Black Hat Is Back 2 : The Evil and Dark Side of Search Engine Optimization
It doesn’t take a rocket scientist to comprehend that the ultimate goal as a webmaster is to appear higher up in the search engine results pages as possible. Knowing Google is so smart, what is the likelihood that an average web enthusiast can appear at the top in the search engine results? Is there a process to give yourself an upper-hand over others that aren’t “in the know”?
Depending on what market sector you are attempting to enter, the answer to that question isn’t simply cut and dry – naturally if the niche you are entering is highly saturated, the most targeted keywords will have been already taken by your competition, and it will be very hard to appear on the first page.
Despite all of this, the search engines are definitely not perfect. I’m sure you’ve experienced numerous times where you’ll enter a keyword to search for and the results are totally garbage – and out of these first 10 results, perhaps only 1 or 2 is really relevant to what you’re looking for. It’s undoubtedly frustrating if you’re always hitting the back button to re-enter your search (Which Google now takes into consideration by the way – the bounce rate of a website can actually be determined based on how quick a visitor hits the back button after landing on your site.)
Logic would then dictate, if you are providing useful information that is highly related to the search term your visitor is looking for, then your “bounce rate” should obviously be less.
Now despite all the above-board or “white hat” methods around, there have been some naughty webmasters who have achieved high rankings in the search engines using frowned upon tactics which are known as “spamdexing” – or Black Hat SEO If you are able to artificially increase your positioning in the SERPS by using techniques which are not considered above-board, then you are utilizing some sort of Black Hat SEO method – even if it’s as simple as creating an inbound link from another site that you own. The skill to outrank competing pages which are actually more relevant for a particular phrase, could this be considered sneaky and evil? Absolutely. Is this a common practice among webmasters? Absolutely!
Google, however, is really clamping down on many of these “old school” techniques of manipulating the search engines. Some of these techniques include, but are not limited to:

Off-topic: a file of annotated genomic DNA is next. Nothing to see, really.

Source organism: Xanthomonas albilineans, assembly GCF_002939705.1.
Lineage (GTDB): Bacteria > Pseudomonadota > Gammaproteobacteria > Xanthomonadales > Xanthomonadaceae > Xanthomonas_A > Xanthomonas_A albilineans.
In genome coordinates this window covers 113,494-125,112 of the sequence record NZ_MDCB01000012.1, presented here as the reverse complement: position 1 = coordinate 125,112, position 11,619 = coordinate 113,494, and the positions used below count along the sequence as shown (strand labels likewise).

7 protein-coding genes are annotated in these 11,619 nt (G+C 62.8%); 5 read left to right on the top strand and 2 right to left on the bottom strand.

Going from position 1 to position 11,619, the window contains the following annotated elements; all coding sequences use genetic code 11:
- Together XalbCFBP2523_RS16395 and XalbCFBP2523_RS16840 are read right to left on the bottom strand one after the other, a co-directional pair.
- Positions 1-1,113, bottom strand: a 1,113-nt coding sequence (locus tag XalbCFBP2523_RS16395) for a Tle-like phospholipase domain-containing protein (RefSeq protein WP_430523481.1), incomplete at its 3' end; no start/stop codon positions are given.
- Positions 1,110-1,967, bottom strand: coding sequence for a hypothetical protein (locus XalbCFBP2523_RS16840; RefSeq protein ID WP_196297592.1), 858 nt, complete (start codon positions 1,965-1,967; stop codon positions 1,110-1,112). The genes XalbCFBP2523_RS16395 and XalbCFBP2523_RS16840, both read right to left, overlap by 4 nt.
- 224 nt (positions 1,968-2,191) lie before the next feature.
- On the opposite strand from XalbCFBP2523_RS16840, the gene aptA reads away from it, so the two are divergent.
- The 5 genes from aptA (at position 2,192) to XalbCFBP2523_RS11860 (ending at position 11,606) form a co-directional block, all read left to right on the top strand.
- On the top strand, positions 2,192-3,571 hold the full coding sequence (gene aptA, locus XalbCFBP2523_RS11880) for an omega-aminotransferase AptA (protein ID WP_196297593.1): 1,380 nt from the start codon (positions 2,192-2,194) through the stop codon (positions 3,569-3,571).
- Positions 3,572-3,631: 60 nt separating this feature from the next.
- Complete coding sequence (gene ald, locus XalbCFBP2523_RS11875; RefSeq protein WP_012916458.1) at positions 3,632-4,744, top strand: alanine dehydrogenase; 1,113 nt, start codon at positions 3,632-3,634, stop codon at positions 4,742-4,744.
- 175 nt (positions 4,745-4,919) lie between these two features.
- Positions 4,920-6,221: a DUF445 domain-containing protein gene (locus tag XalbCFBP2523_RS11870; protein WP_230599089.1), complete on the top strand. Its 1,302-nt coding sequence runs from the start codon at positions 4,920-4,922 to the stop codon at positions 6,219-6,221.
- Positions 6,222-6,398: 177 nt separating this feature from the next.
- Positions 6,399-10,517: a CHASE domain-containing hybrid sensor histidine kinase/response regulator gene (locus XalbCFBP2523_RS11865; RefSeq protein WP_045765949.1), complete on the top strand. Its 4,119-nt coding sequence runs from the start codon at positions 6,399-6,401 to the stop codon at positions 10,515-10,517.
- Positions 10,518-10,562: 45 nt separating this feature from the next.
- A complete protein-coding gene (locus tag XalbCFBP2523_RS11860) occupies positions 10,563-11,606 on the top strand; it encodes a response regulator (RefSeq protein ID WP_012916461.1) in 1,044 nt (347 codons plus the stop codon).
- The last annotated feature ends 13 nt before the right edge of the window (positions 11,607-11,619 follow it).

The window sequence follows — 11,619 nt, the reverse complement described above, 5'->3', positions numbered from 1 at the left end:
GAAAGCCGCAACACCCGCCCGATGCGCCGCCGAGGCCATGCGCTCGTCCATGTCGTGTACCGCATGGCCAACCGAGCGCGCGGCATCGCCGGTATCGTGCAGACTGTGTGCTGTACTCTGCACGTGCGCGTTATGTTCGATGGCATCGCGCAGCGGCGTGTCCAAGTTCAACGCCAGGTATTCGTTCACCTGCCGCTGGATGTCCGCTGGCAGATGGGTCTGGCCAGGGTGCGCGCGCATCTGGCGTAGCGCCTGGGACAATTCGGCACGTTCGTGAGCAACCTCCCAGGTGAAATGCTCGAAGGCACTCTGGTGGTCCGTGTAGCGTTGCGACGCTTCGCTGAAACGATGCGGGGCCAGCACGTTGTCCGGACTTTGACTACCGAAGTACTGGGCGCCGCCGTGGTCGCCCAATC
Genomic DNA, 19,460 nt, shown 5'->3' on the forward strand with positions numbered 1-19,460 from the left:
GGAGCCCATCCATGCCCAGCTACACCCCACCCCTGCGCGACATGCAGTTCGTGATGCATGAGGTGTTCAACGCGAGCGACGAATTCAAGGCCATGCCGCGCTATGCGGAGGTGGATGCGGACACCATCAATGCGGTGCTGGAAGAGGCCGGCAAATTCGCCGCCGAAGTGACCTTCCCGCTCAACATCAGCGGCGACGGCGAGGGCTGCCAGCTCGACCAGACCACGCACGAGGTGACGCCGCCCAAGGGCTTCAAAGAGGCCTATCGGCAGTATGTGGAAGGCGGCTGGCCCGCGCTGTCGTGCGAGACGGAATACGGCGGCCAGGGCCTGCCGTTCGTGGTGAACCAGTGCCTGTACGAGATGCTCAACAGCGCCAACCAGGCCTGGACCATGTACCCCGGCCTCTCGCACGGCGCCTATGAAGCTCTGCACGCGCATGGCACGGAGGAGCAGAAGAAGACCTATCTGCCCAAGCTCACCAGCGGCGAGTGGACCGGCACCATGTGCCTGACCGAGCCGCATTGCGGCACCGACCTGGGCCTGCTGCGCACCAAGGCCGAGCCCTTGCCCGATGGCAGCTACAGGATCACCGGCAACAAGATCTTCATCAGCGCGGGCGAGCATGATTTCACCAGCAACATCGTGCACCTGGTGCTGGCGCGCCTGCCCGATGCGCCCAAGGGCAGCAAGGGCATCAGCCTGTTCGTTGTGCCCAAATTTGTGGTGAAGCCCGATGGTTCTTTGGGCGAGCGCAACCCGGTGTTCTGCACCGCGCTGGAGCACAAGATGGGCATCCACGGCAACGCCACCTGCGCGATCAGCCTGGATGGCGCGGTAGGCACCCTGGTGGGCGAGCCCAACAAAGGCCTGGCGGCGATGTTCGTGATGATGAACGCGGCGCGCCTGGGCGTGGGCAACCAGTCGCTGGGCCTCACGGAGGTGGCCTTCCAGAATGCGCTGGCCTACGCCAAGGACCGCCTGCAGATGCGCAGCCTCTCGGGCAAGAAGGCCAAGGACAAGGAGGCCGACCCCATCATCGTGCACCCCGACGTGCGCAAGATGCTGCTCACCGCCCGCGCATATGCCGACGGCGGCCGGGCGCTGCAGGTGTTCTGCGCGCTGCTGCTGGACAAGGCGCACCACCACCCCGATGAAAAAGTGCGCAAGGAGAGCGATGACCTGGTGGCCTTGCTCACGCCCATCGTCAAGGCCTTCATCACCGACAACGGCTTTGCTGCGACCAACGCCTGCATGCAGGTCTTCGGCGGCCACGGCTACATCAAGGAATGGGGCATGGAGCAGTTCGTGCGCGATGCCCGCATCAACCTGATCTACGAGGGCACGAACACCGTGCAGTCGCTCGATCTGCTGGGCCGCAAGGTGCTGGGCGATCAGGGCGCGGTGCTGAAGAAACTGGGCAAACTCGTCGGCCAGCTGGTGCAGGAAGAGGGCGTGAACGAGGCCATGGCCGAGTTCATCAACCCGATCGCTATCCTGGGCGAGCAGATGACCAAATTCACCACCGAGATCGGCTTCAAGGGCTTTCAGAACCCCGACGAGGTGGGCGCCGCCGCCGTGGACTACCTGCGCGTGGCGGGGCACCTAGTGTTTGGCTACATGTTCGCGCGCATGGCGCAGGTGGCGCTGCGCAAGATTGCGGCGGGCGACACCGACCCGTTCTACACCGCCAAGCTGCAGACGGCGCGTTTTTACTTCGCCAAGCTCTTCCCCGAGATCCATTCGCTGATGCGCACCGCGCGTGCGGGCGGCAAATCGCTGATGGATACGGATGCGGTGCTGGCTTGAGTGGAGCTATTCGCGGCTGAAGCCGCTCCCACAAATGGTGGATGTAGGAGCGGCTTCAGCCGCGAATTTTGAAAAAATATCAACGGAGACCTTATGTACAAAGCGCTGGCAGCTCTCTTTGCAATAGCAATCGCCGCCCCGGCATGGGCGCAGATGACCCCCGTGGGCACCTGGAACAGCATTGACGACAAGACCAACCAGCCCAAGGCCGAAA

Stuffing Meta Tags:
Repeating key phrases in the Meta tags more than once and/or using keywords that are unrelated to the site’s content.
This involves the practice of overusing a word to increase the amount of times the keyword appears on a page. Most modern search engines now have the ability to analyze whether the frequency is above normal level.
Invisible or Hidden Links:
When a webmaster creates multiple sites on the same or similar topic and links them all together through invisible links. In most cases, these sites do not have unique content.
Hiding text (targeted keywords) on a page in order to increase a keywords frequency but placing the text where a typical visitor will not see it. This is commonly done by making some text the same as the background color of the page i.e.. White words on a white background.
Google determines the page rank of a site or page by analyzing the amount of incoming links that site or page has – the more offsite pages that link to your page, the higher your page rank. Some webmasters may create multiple websites at various domain names that all link to one another. This is the most common form of Black Hat SEO techniques.
This technique involves showing visitors and search engines different versions of a page.
Each of the above methods is a form of Black Hat SEO or Spamdexing , and will usually get sneaky webmasters who put them to use kicked out from the search engine or “sandboxed” – which is a fancy word for being delisted from the main search results. Not a good place to be.
One of the most aggressive marketers out there is Howie Schwartz and his teachings are documented in a video series called Black Hat Is Back 2.
Filed under: SEO
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